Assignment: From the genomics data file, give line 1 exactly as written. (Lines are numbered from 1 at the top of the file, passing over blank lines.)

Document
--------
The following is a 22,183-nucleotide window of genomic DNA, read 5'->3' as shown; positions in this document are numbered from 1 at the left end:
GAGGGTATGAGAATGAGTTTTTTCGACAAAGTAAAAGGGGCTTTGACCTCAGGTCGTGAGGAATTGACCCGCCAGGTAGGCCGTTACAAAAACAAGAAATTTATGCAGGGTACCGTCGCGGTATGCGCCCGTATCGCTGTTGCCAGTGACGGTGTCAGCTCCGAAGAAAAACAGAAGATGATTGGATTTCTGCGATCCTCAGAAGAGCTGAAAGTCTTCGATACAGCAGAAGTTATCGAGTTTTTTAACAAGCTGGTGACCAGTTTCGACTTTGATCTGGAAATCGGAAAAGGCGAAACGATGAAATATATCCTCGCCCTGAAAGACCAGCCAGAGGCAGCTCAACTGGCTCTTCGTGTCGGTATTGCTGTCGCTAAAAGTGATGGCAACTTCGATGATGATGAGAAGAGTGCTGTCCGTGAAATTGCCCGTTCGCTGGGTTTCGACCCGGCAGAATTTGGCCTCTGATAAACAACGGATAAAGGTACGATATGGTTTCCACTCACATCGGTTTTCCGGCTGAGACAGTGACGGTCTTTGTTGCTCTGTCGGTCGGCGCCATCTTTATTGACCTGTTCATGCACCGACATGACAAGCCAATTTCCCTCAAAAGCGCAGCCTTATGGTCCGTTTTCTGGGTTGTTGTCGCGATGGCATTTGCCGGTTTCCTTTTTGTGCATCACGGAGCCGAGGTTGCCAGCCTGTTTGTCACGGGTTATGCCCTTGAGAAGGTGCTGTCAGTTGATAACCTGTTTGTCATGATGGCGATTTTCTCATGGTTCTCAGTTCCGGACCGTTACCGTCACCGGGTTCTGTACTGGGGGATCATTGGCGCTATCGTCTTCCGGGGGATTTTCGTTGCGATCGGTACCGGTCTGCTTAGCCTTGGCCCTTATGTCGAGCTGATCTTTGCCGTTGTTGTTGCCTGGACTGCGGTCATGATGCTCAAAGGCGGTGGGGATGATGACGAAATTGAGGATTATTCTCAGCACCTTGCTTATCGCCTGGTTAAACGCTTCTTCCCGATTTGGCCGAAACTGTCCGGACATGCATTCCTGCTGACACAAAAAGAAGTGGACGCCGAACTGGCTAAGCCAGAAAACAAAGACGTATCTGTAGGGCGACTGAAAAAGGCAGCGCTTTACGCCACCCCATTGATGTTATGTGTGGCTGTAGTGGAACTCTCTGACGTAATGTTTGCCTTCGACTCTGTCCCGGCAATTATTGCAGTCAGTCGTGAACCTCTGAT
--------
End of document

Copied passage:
The following is a 22,183-nucleotide window of genomic DNA, read 5'->3' as shown; positions in this document are numbered from 1 at the left end: